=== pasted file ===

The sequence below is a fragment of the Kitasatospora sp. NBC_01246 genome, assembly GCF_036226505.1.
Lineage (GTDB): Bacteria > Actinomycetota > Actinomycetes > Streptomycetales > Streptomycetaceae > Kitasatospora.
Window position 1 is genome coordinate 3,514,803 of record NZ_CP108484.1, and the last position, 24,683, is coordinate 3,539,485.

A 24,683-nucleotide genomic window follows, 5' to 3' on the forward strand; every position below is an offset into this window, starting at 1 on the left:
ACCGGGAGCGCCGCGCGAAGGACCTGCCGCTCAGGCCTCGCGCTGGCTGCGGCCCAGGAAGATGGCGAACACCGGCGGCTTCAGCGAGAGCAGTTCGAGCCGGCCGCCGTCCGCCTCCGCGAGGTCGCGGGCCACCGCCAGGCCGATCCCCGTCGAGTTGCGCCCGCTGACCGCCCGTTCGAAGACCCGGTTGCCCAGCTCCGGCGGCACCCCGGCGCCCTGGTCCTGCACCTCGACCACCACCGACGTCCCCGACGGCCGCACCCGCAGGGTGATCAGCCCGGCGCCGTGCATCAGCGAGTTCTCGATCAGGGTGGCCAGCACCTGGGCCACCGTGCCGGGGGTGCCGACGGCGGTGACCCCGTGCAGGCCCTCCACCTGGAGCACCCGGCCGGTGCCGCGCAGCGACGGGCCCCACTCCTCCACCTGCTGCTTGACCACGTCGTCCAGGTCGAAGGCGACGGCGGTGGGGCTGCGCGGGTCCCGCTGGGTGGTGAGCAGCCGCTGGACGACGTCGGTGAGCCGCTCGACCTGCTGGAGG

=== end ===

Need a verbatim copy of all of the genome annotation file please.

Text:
The sequence below is a fragment of the Kitasatospora sp. NBC_01246 genome, assembly GCF_036226505.1.
Lineage (GTDB): Bacteria > Actinomycetota > Actinomycetes > Streptomycetales > Streptomycetaceae > Kitasatospora.
Window position 1 is genome coordinate 3,514,803 of record NZ_CP108484.1, and the last position, 24,683, is coordinate 3,539,485.

A 24,683-nucleotide genomic window follows, 5' to 3' on the forward strand; every position below is an offset into this window, starting at 1 on the left:
ACCGGGAGCGCCGCGCGAAGGACCTGCCGCTCAGGCCTCGCGCTGGCTGCGGCCCAGGAAGATGGCGAACACCGGCGGCTTCAGCGAGAGCAGTTCGAGCCGGCCGCCGTCCGCCTCCGCGAGGTCGCGGGCCACCGCCAGGCCGATCCCCGTCGAGTTGCGCCCGCTGACCGCCCGTTCGAAGACCCGGTTGCCCAGCTCCGGCGGCACCCCGGCGCCCTGGTCCTGCACCTCGACCACCACCGACGTCCCCGACGGCCGCACCCGCAGGGTGATCAGCCCGGCGCCGTGCATCAGCGAGTTCTCGATCAGGGTGGCCAGCACCTGGGCCACCGTGCCGGGGGTGCCGACGGCGGTGACCCCGTGCAGGCCCTCCACCTGGAGCACCCGGCCGGTGCCGCGCAGCGACGGGCCCCACTCCTCCACCTGCTGCTTGACCACGTCGTCCAGGTCGAAGGCGACGGCGGTGGGGCTGCGCGGGTCCCGCTGGGTGGTGAGCAGCCGCTGGACGACGTCGGTGAGCCGCTCGACCTGCTGGAGG